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Mike Sorensen: Utah's 2013 football schedule looks slightly tougher than BYU's — for now

Published: Sunday, Jan. 13 2013 5:30 p.m. MST

Utah Utes quarterback Jon Hays (9) passes before Brigham Young Cougars linebacker Spencer Hadley (2) hits him during the first half as the University of Utah and BYU play football Saturday, Sept. 15, 2012, in Salt Lake City, Utah.

Tom Smart, Deseret News

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SALT LAKE CITY — Utah’s official football schedule for 2013 was unveiled this past week. BYU’s can’t be far behind.

Let the scheduling wars begin.

I’ve heard from both sides about how each school has its toughest schedule ever, which is probably true. Utah trades 2012 opponents California and Washington for Oregon and Stanford, a pair of top 10 teams this year, in 2013. Meanwhile, BYU has Notre Dame and Boise State again, along with Texas, Wisconsin and Virginia.

I’ve also heard arguments from both sides about which school has the more difficult schedule.

Looking at this year’s finishes, it appears Utah’s schedule next year is tougher than BYU's ... for now.

Going by this year's final Sagarin ratings, Utah will play nine top 50 teams: Oregon (2), Stanford (9), Oregon State (15), Utah State (19), BYU (26), Arizona State (28), UCLA (31), USC (33) and Arizona (44). Their other three opponents are Washington State (104), Colorado (156) and Weber State (179).

BYU has six top 50 teams: Notre Dame (5) Texas (16), Utah State (19), Wisconsin (23) Boise State (41) and Georgia Tech (46). Others on BYU’s schedule include Utah (61), Middle Tennessee (85), Virginia (87), Houston (108) and Hawaii (161).

However, the Cougars still have one or possibly two slots to fill for next year. (Because of their game at Hawaii, BYU could play 13 games instead of 12.) Accordingly, we’ll see if they get another top opponent or two, or whether they get someone like Idaho or New Mexico State, which they've had the past two years.

In the end, it really doesn’t matter whose schedule is tougher. It just gives fans something else to argue about during the long months between football seasons. (And it gives columnists like this one something to write about in the dog days of January).

What really matters are the win-loss records each team can salvage out of next year's brutal slates.

NOT THE SAME BOY: A few basketball fans might have been wondering about the recent promotion of Milwaukee Bucks assistant Jim Boylan to interim coach after Scott Skiles was fired.

So the former Utah coach landed on his feet quite nicely by becoming an NBA head coach, huh?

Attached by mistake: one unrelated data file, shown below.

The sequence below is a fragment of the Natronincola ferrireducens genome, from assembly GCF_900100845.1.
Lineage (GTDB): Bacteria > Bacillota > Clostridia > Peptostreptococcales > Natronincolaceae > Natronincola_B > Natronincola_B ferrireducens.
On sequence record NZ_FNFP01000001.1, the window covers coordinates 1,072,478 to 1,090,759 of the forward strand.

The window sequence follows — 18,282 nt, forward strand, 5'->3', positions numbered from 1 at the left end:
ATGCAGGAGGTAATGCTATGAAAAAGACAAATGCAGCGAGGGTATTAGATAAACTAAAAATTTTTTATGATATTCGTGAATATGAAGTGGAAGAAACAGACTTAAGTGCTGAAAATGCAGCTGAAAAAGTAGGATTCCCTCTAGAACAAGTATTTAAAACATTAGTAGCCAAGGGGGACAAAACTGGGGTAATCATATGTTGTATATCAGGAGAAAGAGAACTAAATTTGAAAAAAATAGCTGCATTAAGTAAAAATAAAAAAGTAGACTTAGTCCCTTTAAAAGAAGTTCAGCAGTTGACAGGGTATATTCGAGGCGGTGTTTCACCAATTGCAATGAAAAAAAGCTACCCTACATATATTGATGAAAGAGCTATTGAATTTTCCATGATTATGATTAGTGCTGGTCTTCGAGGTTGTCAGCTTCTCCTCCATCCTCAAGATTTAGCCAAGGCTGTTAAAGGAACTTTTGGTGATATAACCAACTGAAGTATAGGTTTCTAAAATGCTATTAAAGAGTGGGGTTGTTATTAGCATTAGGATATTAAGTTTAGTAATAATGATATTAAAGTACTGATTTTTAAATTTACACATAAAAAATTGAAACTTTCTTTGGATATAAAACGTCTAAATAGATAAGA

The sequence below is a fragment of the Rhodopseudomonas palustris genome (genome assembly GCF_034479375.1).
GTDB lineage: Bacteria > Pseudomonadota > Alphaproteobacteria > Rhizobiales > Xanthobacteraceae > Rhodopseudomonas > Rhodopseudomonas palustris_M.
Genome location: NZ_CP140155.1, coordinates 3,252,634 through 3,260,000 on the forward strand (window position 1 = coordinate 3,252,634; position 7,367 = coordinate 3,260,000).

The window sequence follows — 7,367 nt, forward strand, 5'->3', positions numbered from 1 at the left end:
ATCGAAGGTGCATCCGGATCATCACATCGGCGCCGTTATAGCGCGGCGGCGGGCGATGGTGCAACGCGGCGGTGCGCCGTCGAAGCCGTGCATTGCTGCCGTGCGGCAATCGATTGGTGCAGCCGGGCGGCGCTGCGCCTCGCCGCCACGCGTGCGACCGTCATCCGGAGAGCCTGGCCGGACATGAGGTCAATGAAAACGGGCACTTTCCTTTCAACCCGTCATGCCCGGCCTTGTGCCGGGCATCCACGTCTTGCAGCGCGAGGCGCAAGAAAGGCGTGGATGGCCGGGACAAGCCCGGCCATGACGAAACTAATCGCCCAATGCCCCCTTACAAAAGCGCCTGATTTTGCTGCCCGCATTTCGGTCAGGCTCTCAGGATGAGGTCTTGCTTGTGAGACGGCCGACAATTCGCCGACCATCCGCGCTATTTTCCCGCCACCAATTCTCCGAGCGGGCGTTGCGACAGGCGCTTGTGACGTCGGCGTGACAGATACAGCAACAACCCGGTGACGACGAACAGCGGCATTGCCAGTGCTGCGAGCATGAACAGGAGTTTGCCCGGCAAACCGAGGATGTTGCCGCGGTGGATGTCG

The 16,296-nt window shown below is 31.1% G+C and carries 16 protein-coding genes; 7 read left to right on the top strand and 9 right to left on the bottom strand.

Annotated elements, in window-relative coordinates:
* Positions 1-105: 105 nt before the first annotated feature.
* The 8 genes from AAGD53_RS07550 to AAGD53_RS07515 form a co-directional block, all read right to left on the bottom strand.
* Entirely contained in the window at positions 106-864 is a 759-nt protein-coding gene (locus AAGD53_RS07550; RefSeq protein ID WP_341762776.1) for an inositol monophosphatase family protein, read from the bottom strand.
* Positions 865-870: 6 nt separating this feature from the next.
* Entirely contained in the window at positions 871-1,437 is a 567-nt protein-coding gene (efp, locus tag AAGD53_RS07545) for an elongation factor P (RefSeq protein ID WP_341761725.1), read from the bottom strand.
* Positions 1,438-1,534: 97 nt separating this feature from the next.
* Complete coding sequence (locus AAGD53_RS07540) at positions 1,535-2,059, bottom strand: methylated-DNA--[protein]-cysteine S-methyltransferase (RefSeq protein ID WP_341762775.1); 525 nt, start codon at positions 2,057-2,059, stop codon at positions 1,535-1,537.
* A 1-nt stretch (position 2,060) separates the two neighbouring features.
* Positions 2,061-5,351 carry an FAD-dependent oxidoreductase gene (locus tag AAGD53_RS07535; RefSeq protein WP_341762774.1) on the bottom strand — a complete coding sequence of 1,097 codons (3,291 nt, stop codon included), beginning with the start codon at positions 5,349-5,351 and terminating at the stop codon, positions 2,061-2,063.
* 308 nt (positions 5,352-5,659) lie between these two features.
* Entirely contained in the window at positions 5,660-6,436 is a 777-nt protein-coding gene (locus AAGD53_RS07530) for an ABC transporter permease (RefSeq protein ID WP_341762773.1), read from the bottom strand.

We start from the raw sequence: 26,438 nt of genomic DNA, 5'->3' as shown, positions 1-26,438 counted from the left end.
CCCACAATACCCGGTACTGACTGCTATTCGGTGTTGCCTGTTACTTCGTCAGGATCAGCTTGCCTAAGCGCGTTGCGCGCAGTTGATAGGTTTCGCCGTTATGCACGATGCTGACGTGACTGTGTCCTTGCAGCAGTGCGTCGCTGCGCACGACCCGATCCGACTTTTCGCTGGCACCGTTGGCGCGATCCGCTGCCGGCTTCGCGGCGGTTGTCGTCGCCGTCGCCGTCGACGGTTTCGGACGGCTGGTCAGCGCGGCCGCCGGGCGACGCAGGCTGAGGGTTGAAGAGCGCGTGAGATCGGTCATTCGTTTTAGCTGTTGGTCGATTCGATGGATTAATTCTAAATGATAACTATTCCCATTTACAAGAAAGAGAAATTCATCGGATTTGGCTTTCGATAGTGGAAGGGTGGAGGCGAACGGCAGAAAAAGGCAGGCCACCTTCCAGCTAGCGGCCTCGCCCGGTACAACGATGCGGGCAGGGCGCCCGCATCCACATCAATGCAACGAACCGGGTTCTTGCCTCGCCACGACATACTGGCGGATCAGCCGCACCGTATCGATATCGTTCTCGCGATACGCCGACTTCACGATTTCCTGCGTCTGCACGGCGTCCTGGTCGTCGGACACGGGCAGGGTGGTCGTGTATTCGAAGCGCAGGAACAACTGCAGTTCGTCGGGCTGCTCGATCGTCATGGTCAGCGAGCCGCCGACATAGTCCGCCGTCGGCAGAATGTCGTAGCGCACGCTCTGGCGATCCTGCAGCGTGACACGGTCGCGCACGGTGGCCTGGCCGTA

Sorry, wrong coach.

The former Utah coach is Jim Boylen with an “e.” He was once a Milwaukee assistant (2004-05) and went back to the NBA as an assistant after losing his job at Utah. He is currently an assistant coach with the Indiana Pacers.

The other guy, Boylan with an “a,” is 10 years older than Boylen and was the point guard for the Marquette team that won the national title in 1977.

LEVERAGING SUCCESS: So coach Brian Kelly is spurning the NFL and staying at Notre Dame after all.

Oh, and he's also likely getting a raise and contract extension.

I don’t doubt Kelly’s interest in the pros, but why must he be given more money and years just because he looked at some offers from the NFL? I guess it happens all the time: coaches benefiting from their threat of leaving for another job as leverage for better contracts.

Some have said Kelly was going to get some sort of raise and extension anyway because of Notre Dame’s tremendous season. I just hope Kelly doesn’t turn out to be like his predecessor, Charlie Weis, who, like Kelly, was supposedly a perfect fit for the Irish.

Weis, you’ll remember was given a 10-year contract midway through his first season, when he went 9-3. Then next year was also a good one when his team went 10-3 and played in a BCS bowl. However, after that his teams went 3-9, 6-6 and 6-6 and Weis was suddenly out of a job with six years left on his contract.

Kelly, whose current contract runs through 2016, led the Irish to the national championship game this year and he reportedly has assembled an excellent recruiting class — as the Irish usually do.

But a lot can change in a few years — just as Weis and others can attest.

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